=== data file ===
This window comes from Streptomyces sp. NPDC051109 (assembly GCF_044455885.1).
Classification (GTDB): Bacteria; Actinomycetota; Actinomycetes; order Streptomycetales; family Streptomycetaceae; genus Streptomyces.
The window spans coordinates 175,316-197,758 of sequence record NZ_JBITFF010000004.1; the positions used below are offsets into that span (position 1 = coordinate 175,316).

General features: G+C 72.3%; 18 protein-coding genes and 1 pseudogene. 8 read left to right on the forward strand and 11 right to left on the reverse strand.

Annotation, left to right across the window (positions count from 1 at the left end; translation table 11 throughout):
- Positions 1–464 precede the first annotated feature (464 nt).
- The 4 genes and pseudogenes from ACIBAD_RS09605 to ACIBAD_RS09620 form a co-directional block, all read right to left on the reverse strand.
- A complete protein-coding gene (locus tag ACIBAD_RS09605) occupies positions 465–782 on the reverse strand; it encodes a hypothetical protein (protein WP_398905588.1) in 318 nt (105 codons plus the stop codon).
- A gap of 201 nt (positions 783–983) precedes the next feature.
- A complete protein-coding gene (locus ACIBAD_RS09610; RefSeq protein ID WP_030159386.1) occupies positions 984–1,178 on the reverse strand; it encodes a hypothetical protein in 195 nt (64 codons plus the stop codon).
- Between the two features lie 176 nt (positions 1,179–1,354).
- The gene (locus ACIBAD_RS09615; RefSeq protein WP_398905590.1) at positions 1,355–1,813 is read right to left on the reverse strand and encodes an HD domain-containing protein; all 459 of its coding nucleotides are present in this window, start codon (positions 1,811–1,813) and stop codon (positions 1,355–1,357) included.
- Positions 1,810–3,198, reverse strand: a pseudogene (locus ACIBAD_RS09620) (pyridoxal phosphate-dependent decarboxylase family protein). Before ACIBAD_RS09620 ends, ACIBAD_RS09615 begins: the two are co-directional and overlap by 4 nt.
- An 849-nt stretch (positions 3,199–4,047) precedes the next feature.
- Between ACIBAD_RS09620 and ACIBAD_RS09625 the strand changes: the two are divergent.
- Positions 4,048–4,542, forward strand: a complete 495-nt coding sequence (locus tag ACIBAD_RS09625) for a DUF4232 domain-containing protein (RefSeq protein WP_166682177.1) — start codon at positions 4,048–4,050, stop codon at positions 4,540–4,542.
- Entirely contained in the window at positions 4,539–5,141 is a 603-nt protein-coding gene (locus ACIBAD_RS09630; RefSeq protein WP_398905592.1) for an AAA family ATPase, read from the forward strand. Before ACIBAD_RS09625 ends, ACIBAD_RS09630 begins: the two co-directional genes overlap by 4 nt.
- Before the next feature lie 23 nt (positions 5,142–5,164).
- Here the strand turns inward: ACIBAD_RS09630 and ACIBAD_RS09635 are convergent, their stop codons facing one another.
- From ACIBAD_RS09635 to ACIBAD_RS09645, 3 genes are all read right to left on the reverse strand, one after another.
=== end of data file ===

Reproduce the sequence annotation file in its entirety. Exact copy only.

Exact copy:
This window comes from Streptomyces sp. NPDC051109 (assembly GCF_044455885.1).
Classification (GTDB): Bacteria; Actinomycetota; Actinomycetes; order Streptomycetales; family Streptomycetaceae; genus Streptomyces.
The window spans coordinates 175,316-197,758 of sequence record NZ_JBITFF010000004.1; the positions used below are offsets into that span (position 1 = coordinate 175,316).

General features: G+C 72.3%; 18 protein-coding genes and 1 pseudogene. 8 read left to right on the forward strand and 11 right to left on the reverse strand.

Annotation, left to right across the window (positions count from 1 at the left end; translation table 11 throughout):
- Positions 1–464 precede the first annotated feature (464 nt).
- The 4 genes and pseudogenes from ACIBAD_RS09605 to ACIBAD_RS09620 form a co-directional block, all read right to left on the reverse strand.
- A complete protein-coding gene (locus tag ACIBAD_RS09605) occupies positions 465–782 on the reverse strand; it encodes a hypothetical protein (protein WP_398905588.1) in 318 nt (105 codons plus the stop codon).
- A gap of 201 nt (positions 783–983) precedes the next feature.
- A complete protein-coding gene (locus ACIBAD_RS09610; RefSeq protein ID WP_030159386.1) occupies positions 984–1,178 on the reverse strand; it encodes a hypothetical protein in 195 nt (64 codons plus the stop codon).
- Between the two features lie 176 nt (positions 1,179–1,354).
- The gene (locus ACIBAD_RS09615; RefSeq protein WP_398905590.1) at positions 1,355–1,813 is read right to left on the reverse strand and encodes an HD domain-containing protein; all 459 of its coding nucleotides are present in this window, start codon (positions 1,811–1,813) and stop codon (positions 1,355–1,357) included.
- Positions 1,810–3,198, reverse strand: a pseudogene (locus ACIBAD_RS09620) (pyridoxal phosphate-dependent decarboxylase family protein). Before ACIBAD_RS09620 ends, ACIBAD_RS09615 begins: the two are co-directional and overlap by 4 nt.
- An 849-nt stretch (positions 3,199–4,047) precedes the next feature.
- Between ACIBAD_RS09620 and ACIBAD_RS09625 the strand changes: the two are divergent.
- Positions 4,048–4,542, forward strand: a complete 495-nt coding sequence (locus tag ACIBAD_RS09625) for a DUF4232 domain-containing protein (RefSeq protein WP_166682177.1) — start codon at positions 4,048–4,050, stop codon at positions 4,540–4,542.
- Entirely contained in the window at positions 4,539–5,141 is a 603-nt protein-coding gene (locus ACIBAD_RS09630; RefSeq protein WP_398905592.1) for an AAA family ATPase, read from the forward strand. Before ACIBAD_RS09625 ends, ACIBAD_RS09630 begins: the two co-directional genes overlap by 4 nt.
- Before the next feature lie 23 nt (positions 5,142–5,164).
- Here the strand turns inward: ACIBAD_RS09630 and ACIBAD_RS09635 are convergent, their stop codons facing one another.
- From ACIBAD_RS09635 to ACIBAD_RS09645, 3 genes are all read right to left on the reverse strand, one after another.